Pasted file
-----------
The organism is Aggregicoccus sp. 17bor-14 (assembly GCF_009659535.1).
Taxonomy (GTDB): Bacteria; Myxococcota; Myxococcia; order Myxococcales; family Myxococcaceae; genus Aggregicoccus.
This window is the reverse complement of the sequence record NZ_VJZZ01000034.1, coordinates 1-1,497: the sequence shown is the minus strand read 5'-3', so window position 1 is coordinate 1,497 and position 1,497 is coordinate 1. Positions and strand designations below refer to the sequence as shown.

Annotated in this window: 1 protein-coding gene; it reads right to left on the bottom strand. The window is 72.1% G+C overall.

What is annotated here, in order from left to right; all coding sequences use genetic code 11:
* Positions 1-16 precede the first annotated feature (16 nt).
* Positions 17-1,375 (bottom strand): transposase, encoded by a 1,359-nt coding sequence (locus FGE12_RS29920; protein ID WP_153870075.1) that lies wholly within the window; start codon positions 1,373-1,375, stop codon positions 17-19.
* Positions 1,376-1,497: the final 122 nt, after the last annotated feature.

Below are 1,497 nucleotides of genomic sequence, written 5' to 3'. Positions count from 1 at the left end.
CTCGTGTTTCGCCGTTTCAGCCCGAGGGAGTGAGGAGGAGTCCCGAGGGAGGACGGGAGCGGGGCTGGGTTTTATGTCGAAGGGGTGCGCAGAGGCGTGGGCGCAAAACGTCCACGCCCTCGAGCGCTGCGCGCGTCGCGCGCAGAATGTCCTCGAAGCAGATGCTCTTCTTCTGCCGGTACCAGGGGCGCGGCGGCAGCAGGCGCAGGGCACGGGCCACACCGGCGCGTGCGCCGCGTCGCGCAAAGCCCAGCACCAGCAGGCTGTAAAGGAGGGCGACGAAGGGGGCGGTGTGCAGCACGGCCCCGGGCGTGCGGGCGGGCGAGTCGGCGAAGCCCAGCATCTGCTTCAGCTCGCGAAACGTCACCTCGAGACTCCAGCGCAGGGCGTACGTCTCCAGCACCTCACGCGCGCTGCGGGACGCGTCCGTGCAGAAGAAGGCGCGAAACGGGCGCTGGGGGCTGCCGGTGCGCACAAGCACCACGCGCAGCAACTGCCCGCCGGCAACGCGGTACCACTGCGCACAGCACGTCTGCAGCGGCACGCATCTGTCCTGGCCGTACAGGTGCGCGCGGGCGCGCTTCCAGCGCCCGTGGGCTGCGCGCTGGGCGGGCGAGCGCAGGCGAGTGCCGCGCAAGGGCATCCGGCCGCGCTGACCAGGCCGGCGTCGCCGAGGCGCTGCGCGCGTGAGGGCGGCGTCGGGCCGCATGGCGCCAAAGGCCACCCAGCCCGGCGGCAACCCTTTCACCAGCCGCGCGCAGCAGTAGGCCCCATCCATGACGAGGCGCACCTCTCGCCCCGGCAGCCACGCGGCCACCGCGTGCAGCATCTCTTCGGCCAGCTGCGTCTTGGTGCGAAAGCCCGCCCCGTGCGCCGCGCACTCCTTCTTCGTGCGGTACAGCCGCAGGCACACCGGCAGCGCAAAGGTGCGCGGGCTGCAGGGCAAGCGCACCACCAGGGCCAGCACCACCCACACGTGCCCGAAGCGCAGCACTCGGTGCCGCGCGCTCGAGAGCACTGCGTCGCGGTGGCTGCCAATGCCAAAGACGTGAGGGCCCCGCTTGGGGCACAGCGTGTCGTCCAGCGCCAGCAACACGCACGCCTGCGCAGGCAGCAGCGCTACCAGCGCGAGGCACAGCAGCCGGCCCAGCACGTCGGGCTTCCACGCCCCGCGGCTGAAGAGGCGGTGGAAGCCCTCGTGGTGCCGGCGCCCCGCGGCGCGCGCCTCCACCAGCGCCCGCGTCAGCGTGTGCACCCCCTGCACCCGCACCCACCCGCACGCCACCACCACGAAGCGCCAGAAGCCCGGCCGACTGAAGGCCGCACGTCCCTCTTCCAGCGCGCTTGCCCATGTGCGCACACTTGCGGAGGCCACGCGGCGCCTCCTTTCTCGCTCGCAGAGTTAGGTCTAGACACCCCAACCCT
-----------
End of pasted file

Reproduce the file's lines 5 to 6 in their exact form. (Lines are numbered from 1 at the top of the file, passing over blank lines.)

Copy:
What is annotated here, in order from left to right; all coding sequences use genetic code 11:
* Positions 1-16 precede the first annotated feature (16 nt).